I estimate that I harvested between $100.00 and $200.00 worth of food out of the raised beds, and spent less than an hour per week maintaining them. I put about $10.00 worth of plants/seeds into this year's garden, so I would consider that a good investment. Other years have been better, so next year I really want to focus on yield and growing vegetables that pay. This year I grew a few crops (onions an tomatoes) that took up space but didn't produce a lot of monetary value.
If you have access to dead leaves in the fall and grass clippings during the warmer months, this method is for you. If you have chickens or other animals to provide manure, this method is especially for you.
Excuses People Use for Not Gardening
"You're so lucky to have all that land, and animals to provide compost. I live in an apartment/in town, so that's why I don't garden. If I had enough land like you do, I would garden."
"That's nice that you can grow your own food, but I actually have a job. You don't work, so you have time to spend all day in the garden."
"I liked your book about eating for $10.00 per week. But it doesn't really apply to me because I don't have a garden. How am I supposed to spend that little on food if I don't have a garden?"
Some people are honest and just say they don't want to have a garden. That's great!! You don't have to have a garden to have a worthy life. If you don't want to garden, the conversation can stop right here.
I'm not being judgy by trying to get you to garden- it's just an easy way to save a lot of money on food (especially organic food, which I know a lot of my readers like). If you are trying to pinch pennies and there is any way possible for you to have a garden, I think you should at least try it. And then try it a few more ways, just to make sure you're not missing anything before you call it quits.
The truth is that you DON'T have to have a lot of land to garden. A little yard or even a couple of flower beds (sowed in vegetables, of course) will be enough room to grow plants to save money on food. Another truth is that I don't spend that much time growing fruit and vegetables for us to eat. I've tried to explain this in my video above. And lastly, it IS impossible to eat for $10.00 per week when you aren't growing at least some of your own food. Maybe someday I will write another book about how to eat for $20.00 per week without a garden.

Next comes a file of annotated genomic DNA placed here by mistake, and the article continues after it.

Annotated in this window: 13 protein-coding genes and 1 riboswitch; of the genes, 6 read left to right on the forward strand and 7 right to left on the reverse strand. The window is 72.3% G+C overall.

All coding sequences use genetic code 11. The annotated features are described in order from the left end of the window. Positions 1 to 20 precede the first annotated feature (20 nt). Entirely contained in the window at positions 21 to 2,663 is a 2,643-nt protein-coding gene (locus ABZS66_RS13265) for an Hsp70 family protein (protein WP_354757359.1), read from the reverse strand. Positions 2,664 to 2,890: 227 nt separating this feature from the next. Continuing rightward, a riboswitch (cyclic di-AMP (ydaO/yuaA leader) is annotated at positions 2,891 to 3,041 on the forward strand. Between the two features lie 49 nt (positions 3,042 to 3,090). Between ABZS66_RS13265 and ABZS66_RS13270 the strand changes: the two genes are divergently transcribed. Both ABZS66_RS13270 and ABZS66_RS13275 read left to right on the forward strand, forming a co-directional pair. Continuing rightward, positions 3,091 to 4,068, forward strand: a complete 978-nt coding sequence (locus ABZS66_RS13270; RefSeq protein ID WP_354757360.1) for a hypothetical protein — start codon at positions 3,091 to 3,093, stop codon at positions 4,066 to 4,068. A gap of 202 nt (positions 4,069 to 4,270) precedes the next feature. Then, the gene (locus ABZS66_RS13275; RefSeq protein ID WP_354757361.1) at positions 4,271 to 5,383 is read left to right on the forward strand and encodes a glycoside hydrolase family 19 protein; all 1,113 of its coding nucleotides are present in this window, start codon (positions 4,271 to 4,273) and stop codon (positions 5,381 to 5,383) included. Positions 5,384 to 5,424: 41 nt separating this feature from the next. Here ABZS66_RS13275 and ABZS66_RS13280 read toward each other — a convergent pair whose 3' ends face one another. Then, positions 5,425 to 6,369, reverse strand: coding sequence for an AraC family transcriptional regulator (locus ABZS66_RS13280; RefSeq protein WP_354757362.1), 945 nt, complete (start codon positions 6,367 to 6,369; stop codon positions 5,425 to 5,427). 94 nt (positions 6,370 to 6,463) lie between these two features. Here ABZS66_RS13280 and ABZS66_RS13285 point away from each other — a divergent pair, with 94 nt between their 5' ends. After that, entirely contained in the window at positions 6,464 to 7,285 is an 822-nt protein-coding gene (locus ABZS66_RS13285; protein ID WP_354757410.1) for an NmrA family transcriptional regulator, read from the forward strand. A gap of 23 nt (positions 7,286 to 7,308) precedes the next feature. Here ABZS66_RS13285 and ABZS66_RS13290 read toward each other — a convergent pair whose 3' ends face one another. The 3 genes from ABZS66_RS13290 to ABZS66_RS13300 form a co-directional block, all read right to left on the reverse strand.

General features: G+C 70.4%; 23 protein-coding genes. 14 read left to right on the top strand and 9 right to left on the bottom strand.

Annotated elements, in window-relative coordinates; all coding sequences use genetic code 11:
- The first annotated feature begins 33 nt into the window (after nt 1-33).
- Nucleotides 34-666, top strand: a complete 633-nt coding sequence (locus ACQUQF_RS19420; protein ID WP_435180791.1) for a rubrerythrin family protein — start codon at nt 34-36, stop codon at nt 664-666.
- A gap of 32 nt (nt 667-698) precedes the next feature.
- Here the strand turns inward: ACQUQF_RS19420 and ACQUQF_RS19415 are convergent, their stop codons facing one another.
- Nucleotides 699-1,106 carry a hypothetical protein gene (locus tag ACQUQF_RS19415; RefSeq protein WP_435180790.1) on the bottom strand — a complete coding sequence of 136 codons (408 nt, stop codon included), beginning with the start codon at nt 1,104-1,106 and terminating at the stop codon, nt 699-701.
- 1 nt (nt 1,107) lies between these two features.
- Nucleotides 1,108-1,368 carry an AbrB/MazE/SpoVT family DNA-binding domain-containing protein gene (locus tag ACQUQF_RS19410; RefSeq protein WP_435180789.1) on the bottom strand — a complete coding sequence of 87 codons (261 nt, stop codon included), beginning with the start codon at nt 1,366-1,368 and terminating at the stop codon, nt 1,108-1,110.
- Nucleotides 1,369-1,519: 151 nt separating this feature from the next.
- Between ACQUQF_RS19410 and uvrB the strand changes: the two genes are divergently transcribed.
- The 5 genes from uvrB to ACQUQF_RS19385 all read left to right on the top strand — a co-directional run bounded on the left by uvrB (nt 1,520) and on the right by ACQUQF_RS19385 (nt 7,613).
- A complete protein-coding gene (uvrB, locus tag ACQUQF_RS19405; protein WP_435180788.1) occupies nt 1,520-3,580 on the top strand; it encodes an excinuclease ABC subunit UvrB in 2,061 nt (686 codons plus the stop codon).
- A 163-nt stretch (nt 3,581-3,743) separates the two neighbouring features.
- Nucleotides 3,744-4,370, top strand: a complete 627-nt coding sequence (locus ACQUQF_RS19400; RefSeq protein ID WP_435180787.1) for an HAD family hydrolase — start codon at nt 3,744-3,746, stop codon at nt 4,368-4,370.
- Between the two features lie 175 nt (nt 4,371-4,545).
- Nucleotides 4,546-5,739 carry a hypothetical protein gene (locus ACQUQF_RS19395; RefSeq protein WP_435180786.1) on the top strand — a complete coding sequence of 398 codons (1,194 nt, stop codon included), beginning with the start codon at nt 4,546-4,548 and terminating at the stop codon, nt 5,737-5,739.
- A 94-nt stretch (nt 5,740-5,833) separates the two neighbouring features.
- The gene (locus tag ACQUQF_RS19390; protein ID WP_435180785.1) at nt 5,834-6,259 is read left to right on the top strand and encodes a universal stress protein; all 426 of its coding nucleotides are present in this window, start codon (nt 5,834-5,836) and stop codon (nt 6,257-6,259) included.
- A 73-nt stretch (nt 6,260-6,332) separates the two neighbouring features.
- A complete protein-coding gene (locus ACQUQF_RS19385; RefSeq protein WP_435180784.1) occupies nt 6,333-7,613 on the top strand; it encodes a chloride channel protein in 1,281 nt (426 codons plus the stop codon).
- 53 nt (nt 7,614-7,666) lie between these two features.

Ideas for City-Dwellers
One of the drawbacks of living without a yard (for example, being in an apartment) is that you can't easily have a garden. However, your town might have a "community garden" that you can be a part of and get vegetables that way. The other thing city-dwellers can do is "spin farming", which is using other people's compost and backyards to grow plants in. You do all of the work, they provide the property, and you both split the harvest.
Thoughts On Time Management
If you don't think you have enough time to garden, evaluate all of your money-saving activities. I only save $3.00 per hour of line-drying clothes. I only save $1.00 per hour making tortillas.
If I spent 20 hours on my raised bed gardens and only harvested $100.00 worth of produce, I would still be saving $5.00 per hour.
That means my time is worth more gardening that it is line drying clothes OR making tortillas; two popular frugal activities that many people think are worth their time.
Changes for Next Year
Here are some things I plan on doing differently next year with my garden.
1. Do less row gardening and more raised bed gardening. This is always a goal!
2. If I do plant a row garden, lay down plastic instead of tilling. I discovered this year that I didn't have enough mulch material to mulch between the plants (not the rows, just the plants) in my row garden. I mulched the first few rows, but when we rototilled the pathways in between, the tiller just pulled off all of my mulch. It was kind of depressing, especially because I didn't have any more mulch. This left me hopelessly weeding in fits and starts. I despise weeding!
3. If I do a row garden next year, I will at least cut it in half. I haven't done corn or carrots well in raised beds, so those two crops will need to be in rows or patches if I decide to do them next year. However, other things can be planted in the raised beds.
4. Only grow one or two tomato plants. I will let these grow up volunteer and transplant them. Like last year, my tomatoes overtook a lot of the garden and I had way too many.
5. Work more on picking off bugs and organic pest control.
Other than those few things, I was pretty satisfied with my garden this year.
How did your garden grow? Are there some things you were very happy with, or disappointed with?